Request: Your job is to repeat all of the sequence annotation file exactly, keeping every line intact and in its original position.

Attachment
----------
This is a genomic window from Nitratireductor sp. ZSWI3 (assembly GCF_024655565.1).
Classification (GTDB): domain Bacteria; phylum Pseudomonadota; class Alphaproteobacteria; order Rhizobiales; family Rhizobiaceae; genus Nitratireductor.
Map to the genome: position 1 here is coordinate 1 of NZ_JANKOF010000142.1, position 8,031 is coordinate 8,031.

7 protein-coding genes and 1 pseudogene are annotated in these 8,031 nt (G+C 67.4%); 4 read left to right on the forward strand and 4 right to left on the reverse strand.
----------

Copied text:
This is a genomic window from Nitratireductor sp. ZSWI3 (assembly GCF_024655565.1).
Classification (GTDB): domain Bacteria; phylum Pseudomonadota; class Alphaproteobacteria; order Rhizobiales; family Rhizobiaceae; genus Nitratireductor.
Map to the genome: position 1 here is coordinate 1 of NZ_JANKOF010000142.1, position 8,031 is coordinate 8,031.

7 protein-coding genes and 1 pseudogene are annotated in these 8,031 nt (G+C 67.4%); 4 read left to right on the forward strand and 4 right to left on the reverse strand.